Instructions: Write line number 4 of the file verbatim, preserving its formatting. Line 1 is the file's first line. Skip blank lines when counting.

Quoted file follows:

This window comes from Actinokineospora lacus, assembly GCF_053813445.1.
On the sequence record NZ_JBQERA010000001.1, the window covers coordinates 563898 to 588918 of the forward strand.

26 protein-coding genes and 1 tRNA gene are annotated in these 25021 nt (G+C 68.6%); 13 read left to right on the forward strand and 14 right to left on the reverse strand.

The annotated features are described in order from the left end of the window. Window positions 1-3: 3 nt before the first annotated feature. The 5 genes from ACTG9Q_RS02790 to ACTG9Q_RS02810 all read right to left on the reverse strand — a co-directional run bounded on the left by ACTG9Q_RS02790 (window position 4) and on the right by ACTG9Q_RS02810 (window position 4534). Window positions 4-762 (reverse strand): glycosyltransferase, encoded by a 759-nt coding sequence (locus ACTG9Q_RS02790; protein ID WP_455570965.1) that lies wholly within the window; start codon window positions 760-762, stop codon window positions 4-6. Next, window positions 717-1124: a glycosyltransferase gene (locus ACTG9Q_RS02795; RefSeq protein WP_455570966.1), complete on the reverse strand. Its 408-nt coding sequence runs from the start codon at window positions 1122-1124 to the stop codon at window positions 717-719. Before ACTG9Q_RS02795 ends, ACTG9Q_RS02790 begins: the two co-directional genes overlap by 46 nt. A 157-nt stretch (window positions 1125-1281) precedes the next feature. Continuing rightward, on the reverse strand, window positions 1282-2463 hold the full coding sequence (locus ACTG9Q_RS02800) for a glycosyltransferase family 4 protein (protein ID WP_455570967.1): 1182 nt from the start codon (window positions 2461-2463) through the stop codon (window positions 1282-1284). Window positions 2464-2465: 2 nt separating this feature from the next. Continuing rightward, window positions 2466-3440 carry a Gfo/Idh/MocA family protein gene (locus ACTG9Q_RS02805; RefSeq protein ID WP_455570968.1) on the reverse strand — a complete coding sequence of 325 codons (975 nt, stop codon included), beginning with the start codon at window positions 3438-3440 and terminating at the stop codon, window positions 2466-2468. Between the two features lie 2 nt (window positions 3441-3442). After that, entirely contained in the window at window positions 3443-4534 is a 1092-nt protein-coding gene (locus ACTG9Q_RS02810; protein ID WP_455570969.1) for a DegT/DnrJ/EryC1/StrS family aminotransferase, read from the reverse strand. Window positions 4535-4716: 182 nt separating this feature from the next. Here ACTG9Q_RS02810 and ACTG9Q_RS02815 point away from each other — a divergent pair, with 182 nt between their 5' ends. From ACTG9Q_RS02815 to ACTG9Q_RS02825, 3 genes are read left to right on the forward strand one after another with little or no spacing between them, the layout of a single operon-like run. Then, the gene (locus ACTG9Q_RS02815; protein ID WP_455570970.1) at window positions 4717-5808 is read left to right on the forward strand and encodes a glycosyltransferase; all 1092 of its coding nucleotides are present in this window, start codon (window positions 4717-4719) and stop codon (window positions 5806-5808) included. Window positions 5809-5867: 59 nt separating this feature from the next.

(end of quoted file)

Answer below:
The annotated features are described in order from the left end of the window. Window positions 1-3: 3 nt before the first annotated feature. The 5 genes from ACTG9Q_RS02790 to ACTG9Q_RS02810 all read right to left on the reverse strand — a co-directional run bounded on the left by ACTG9Q_RS02790 (window position 4) and on the right by ACTG9Q_RS02810 (window position 4534). Window positions 4-762 (reverse strand): glycosyltransferase, encoded by a 759-nt coding sequence (locus ACTG9Q_RS02790; protein ID WP_455570965.1) that lies wholly within the window; start codon window positions 760-762, stop codon window positions 4-6. Next, window positions 717-1124: a glycosyltransferase gene (locus ACTG9Q_RS02795; RefSeq protein WP_455570966.1), complete on the reverse strand. Its 408-nt coding sequence runs from the start codon at window positions 1122-1124 to the stop codon at window positions 717-719. Before ACTG9Q_RS02795 ends, ACTG9Q_RS02790 begins: the two co-directional genes overlap by 46 nt. A 157-nt stretch (window positions 1125-1281) precedes the next feature. Continuing rightward, on the reverse strand, window positions 1282-2463 hold the full coding sequence (locus ACTG9Q_RS02800) for a glycosyltransferase family 4 protein (protein ID WP_455570967.1): 1182 nt from the start codon (window positions 2461-2463) through the stop codon (window positions 1282-1284). Window positions 2464-2465: 2 nt separating this feature from the next. Continuing rightward, window positions 2466-3440 carry a Gfo/Idh/MocA family protein gene (locus ACTG9Q_RS02805; RefSeq protein ID WP_455570968.1) on the reverse strand — a complete coding sequence of 325 codons (975 nt, stop codon included), beginning with the start codon at window positions 3438-3440 and terminating at the stop codon, window positions 2466-2468. Between the two features lie 2 nt (window positions 3441-3442). After that, entirely contained in the window at window positions 3443-4534 is a 1092-nt protein-coding gene (locus ACTG9Q_RS02810; protein ID WP_455570969.1) for a DegT/DnrJ/EryC1/StrS family aminotransferase, read from the reverse strand. Window positions 4535-4716: 182 nt separating this feature from the next. Here ACTG9Q_RS02810 and ACTG9Q_RS02815 point away from each other — a divergent pair, with 182 nt between their 5' ends. From ACTG9Q_RS02815 to ACTG9Q_RS02825, 3 genes are read left to right on the forward strand one after another with little or no spacing between them, the layout of a single operon-like run. Then, the gene (locus ACTG9Q_RS02815; protein ID WP_455570970.1) at window positions 4717-5808 is read left to right on the forward strand and encodes a glycosyltransferase; all 1092 of its coding nucleotides are present in this window, start codon (window positions 4717-4719) and stop codon (window positions 5806-5808) included. Window positions 5809-5867: 59 nt separating this feature from the next.